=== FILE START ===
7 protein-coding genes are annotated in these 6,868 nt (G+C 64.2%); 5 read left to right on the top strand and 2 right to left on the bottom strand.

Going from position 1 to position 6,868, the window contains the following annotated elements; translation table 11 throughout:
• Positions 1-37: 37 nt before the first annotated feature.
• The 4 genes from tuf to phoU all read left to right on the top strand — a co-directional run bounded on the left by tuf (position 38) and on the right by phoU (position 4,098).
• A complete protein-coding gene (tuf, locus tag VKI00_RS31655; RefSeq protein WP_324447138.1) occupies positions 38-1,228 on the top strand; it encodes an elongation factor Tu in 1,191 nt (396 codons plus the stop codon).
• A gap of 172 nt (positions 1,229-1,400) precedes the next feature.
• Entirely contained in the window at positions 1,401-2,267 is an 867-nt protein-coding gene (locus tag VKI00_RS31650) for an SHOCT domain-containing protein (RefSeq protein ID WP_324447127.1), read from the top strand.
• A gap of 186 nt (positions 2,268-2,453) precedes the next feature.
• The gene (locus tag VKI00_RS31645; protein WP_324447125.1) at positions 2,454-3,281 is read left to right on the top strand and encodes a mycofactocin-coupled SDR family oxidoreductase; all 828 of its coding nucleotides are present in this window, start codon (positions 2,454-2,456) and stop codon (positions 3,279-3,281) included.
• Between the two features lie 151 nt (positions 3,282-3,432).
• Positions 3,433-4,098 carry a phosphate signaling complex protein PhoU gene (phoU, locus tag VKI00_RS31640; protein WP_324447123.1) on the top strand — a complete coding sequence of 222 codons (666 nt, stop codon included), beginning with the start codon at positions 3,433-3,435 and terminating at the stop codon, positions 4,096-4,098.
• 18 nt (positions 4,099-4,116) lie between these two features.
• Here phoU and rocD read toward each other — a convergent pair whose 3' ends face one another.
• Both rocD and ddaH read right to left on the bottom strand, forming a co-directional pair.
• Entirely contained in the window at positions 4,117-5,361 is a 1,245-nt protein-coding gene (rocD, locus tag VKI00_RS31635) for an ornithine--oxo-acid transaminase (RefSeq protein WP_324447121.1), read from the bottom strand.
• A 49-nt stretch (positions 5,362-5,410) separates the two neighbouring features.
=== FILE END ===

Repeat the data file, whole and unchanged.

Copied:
7 protein-coding genes are annotated in these 6,868 nt (G+C 64.2%); 5 read left to right on the top strand and 2 right to left on the bottom strand.

Going from position 1 to position 6,868, the window contains the following annotated elements; translation table 11 throughout:
• Positions 1-37: 37 nt before the first annotated feature.
• The 4 genes from tuf to phoU all read left to right on the top strand — a co-directional run bounded on the left by tuf (position 38) and on the right by phoU (position 4,098).
• A complete protein-coding gene (tuf, locus tag VKI00_RS31655; RefSeq protein WP_324447138.1) occupies positions 38-1,228 on the top strand; it encodes an elongation factor Tu in 1,191 nt (396 codons plus the stop codon).
• A gap of 172 nt (positions 1,229-1,400) precedes the next feature.
• Entirely contained in the window at positions 1,401-2,267 is an 867-nt protein-coding gene (locus tag VKI00_RS31650) for an SHOCT domain-containing protein (RefSeq protein ID WP_324447127.1), read from the top strand.
• A gap of 186 nt (positions 2,268-2,453) precedes the next feature.
• The gene (locus tag VKI00_RS31645; protein WP_324447125.1) at positions 2,454-3,281 is read left to right on the top strand and encodes a mycofactocin-coupled SDR family oxidoreductase; all 828 of its coding nucleotides are present in this window, start codon (positions 2,454-2,456) and stop codon (positions 3,279-3,281) included.
• Between the two features lie 151 nt (positions 3,282-3,432).
• Positions 3,433-4,098 carry a phosphate signaling complex protein PhoU gene (phoU, locus tag VKI00_RS31640; protein WP_324447123.1) on the top strand — a complete coding sequence of 222 codons (666 nt, stop codon included), beginning with the start codon at positions 3,433-3,435 and terminating at the stop codon, positions 4,096-4,098.
• 18 nt (positions 4,099-4,116) lie between these two features.
• Here phoU and rocD read toward each other — a convergent pair whose 3' ends face one another.
• Both rocD and ddaH read right to left on the bottom strand, forming a co-directional pair.
• Entirely contained in the window at positions 4,117-5,361 is a 1,245-nt protein-coding gene (rocD, locus tag VKI00_RS31635) for an ornithine--oxo-acid transaminase (RefSeq protein WP_324447121.1), read from the bottom strand.
• A 49-nt stretch (positions 5,362-5,410) separates the two neighbouring features.